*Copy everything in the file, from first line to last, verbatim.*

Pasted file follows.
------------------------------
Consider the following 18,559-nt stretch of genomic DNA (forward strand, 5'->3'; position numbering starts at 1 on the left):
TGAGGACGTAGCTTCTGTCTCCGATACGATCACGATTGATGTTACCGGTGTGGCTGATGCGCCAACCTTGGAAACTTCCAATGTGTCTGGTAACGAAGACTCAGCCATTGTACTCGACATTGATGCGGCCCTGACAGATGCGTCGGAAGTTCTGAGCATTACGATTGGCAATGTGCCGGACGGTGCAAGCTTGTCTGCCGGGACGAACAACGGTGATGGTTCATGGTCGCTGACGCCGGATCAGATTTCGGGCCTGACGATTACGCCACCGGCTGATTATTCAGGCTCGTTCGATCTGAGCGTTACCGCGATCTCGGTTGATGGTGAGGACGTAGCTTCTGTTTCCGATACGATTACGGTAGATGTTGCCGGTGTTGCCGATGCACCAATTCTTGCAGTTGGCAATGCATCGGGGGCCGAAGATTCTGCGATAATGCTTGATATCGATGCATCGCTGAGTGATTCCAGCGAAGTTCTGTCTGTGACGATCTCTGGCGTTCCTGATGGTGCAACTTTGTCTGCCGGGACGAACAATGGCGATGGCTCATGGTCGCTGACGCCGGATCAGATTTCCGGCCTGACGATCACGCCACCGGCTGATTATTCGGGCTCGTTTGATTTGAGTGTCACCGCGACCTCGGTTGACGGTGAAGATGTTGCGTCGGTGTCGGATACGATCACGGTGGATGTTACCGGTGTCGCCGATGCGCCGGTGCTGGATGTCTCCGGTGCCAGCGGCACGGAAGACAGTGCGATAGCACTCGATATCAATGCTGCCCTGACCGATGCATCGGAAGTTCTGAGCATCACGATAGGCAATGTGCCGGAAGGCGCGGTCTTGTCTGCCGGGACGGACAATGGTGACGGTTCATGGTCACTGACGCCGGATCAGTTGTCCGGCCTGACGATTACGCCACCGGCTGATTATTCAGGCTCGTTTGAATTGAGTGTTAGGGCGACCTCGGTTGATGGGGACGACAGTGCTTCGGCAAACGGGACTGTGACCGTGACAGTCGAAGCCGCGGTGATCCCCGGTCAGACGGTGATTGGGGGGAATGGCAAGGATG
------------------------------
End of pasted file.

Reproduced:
Consider the following 18,559-nt stretch of genomic DNA (forward strand, 5'->3'; position numbering starts at 1 on the left):
TGAGGACGTAGCTTCTGTCTCCGATACGATCACGATTGATGTTACCGGTGTGGCTGATGCGCCAACCTTGGAAACTTCCAATGTGTCTGGTAACGAAGACTCAGCCATTGTACTCGACATTGATGCGGCCCTGACAGATGCGTCGGAAGTTCTGAGCATTACGATTGGCAATGTGCCGGACGGTGCAAGCTTGTCTGCCGGGACGAACAACGGTGATGGTTCATGGTCGCTGACGCCGGATCAGATTTCGGGCCTGACGATTACGCCACCGGCTGATTATTCAGGCTCGTTCGATCTGAGCGTTACCGCGATCTCGGTTGATGGTGAGGACGTAGCTTCTGTTTCCGATACGATTACGGTAGATGTTGCCGGTGTTGCCGATGCACCAATTCTTGCAGTTGGCAATGCATCGGGGGCCGAAGATTCTGCGATAATGCTTGATATCGATGCATCGCTGAGTGATTCCAGCGAAGTTCTGTCTGTGACGATCTCTGGCGTTCCTGATGGTGCAACTTTGTCTGCCGGGACGAACAATGGCGATGGCTCATGGTCGCTGACGCCGGATCAGATTTCCGGCCTGACGATCACGCCACCGGCTGATTATTCGGGCTCGTTTGATTTGAGTGTCACCGCGACCTCGGTTGACGGTGAAGATGTTGCGTCGGTGTCGGATACGATCACGGTGGATGTTACCGGTGTCGCCGATGCGCCGGTGCTGGATGTCTCCGGTGCCAGCGGCACGGAAGACAGTGCGATAGCACTCGATATCAATGCTGCCCTGACCGATGCATCGGAAGTTCTGAGCATCACGATAGGCAATGTGCCGGAAGGCGCGGTCTTGTCTGCCGGGACGGACAATGGTGACGGTTCATGGTCACTGACGCCGGATCAGTTGTCCGGCCTGACGATTACGCCACCGGCTGATTATTCAGGCTCGTTTGAATTGAGTGTTAGGGCGACCTCGGTTGATGGGGACGACAGTGCTTCGGCAAACGGGACTGTGACCGTGACAGTCGAAGCCGCGGTGATCCCCGGTCAGACGGTGATTGGGGGGAATGGCAAGGATG